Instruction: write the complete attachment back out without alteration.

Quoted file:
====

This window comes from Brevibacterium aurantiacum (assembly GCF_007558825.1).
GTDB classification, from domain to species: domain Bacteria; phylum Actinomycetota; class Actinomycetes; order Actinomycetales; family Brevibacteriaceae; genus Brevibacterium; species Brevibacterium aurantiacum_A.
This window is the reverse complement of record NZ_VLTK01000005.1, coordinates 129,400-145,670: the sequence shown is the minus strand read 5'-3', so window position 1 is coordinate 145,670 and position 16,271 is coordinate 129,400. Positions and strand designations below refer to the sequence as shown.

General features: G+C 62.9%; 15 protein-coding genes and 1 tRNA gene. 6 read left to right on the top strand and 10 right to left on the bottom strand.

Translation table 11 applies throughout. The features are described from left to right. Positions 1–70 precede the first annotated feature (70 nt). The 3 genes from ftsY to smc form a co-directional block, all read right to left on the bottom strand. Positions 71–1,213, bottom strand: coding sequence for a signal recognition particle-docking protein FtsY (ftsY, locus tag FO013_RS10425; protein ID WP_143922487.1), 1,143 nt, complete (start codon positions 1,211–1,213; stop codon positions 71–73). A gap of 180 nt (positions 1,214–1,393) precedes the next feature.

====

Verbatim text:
This window comes from Brevibacterium aurantiacum (assembly GCF_007558825.1).
GTDB classification, from domain to species: domain Bacteria; phylum Actinomycetota; class Actinomycetes; order Actinomycetales; family Brevibacteriaceae; genus Brevibacterium; species Brevibacterium aurantiacum_A.
This window is the reverse complement of record NZ_VLTK01000005.1, coordinates 129,400-145,670: the sequence shown is the minus strand read 5'-3', so window position 1 is coordinate 145,670 and position 16,271 is coordinate 129,400. Positions and strand designations below refer to the sequence as shown.

General features: G+C 62.9%; 15 protein-coding genes and 1 tRNA gene. 6 read left to right on the top strand and 10 right to left on the bottom strand.

Translation table 11 applies throughout. The features are described from left to right. Positions 1–70 precede the first annotated feature (70 nt). The 3 genes from ftsY to smc form a co-directional block, all read right to left on the bottom strand. Positions 71–1,213, bottom strand: coding sequence for a signal recognition particle-docking protein FtsY (ftsY, locus tag FO013_RS10425; protein ID WP_143922487.1), 1,143 nt, complete (start codon positions 1,211–1,213; stop codon positions 71–73). A gap of 180 nt (positions 1,214–1,393) precedes the next feature.